J. Srinivasan

After turning up with results that would turn most tycoons and corporate honchos green with envy, did the usually savvy Railways Minister, Mr Lalu Prasad, miss a bet in making political capital of the performance of a monolith when much else of the economy is feeling the pressures of the financial downturn?

Or, was it political strategy that made Mr Lalu Prasad keep a low profile? For, too much of crowing could get political opponents screaming, especially with elections round the corner. Understated, the impact is often more.

Sure the Railways has suffered a setback in freight loading following the slowdown, but the transformation of the monolith over the last five years, presided over by Mr Lalu Prasad, is not to be sneezed at.

In 2001, the Railways did not have funds for replacement of aged assets and had to defer payment of the Rs 2,800-crore dividend. Since then it has managed a turnaround. And how. Today, it has accumulated reserves of Rs 90,000 crore and has just paid a dividend of Rs 4,700 crore-plus.

Little wonder that at a time when even Fortune 500 companies are finding it difficult to raise debt from the international markets, the Indian Railway Finance Corporation last November raised a $100-million loan at 4 per cent, from the international market.

Heavy investments

Even as private companies resort to retrenchment of employees and pay-cuts, the Railways implemented the Sixth Pay Commission recommendations with relative ease, benefiting about 14 lakh employees and 11 lakh pensioners.

In the last five years the Railways has stepped up the annual growth rate of freight loading from an average of 3 per cent during the 1990s to an average of 8 per cent. All this has given the Railways the ability to invest Rs 2.3-lakh crore in the Eleventh Plan to improve its productivity. This would be three times the amount invested in the Tenth Plan.

As Mr Lalu Prasad said, “heavy investments will have to be made for enhancing capacity of rolling stock, technical upgradation and advancement in technology to achieve the ambitious targets set for passenger and freight business segments, in the 11th Five Year Plan… The objective is to increase the transport capacity of the Railways and to reduce the unit cost of operations.” The Railway PSUs will be the key beneficiaries of this largesse but the private sector will also benefit from sub-contracts and supplies of parts, etc.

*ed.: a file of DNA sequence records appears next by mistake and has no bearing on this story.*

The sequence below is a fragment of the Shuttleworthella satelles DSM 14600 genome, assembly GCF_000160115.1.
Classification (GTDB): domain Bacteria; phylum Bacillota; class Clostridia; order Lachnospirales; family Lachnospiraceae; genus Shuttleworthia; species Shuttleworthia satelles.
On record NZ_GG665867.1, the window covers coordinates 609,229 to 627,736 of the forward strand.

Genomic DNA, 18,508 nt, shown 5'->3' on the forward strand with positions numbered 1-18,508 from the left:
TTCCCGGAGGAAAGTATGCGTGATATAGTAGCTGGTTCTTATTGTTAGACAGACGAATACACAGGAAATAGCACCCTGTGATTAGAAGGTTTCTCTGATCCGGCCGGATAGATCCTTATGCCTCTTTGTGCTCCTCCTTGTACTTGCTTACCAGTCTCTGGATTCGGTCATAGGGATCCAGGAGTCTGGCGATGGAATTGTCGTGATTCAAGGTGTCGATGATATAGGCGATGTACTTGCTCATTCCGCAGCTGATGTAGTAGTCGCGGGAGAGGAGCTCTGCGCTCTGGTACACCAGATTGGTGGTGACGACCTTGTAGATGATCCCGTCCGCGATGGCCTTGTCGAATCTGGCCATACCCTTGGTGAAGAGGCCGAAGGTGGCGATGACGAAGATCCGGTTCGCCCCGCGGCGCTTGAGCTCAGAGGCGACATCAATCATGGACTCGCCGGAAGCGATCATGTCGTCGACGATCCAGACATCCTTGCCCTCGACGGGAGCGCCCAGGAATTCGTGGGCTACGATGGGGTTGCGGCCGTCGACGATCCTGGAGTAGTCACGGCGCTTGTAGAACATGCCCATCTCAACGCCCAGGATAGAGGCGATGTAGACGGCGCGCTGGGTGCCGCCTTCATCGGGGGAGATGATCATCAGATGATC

Just the production of wagons is set to increase from 6,600 per annum to nearly 15,000 (vehicle units) and diesel and electric locomotives from 202 to about 480.

Production of covered and open wagons of new design has begun, and is expected to lead to a 78 per cent increase in capacity of goods rakes. These trains can now carry 4,100 tonnes compared with 2,300 tonnes earlier.

Benefits for industry and passengers

Industry could also benefit from the initiatives on the passenger front. Reduction of fares and introduction of new trains mean more passengers to cater to. Increasing and improving the services offered in trains and at stations could enhance the rail travel experience, leading to a virtuous cycle of better-service-more-traffic.

Adopting modern technologies to serve users better could translate into outsourcing of services — for instance, enabling ATMs and petrol pumps to issue tickets.

The Railways plans to invest Rs 37,905 crore in 2010. It expects cash revenues of Rs 19,320 crore. It hopes to spend Rs 37,900 crore in FY10. All go to prove the robustness of the Railways.

In normal times, surely the Minister, his party, and the coalition it belongs to would have gone to town over this. Yet, all are keeping an uncharacteristically low profile. Is that the power of the polls?

(This article was published in the Business Line print edition dated February 14, 2009)
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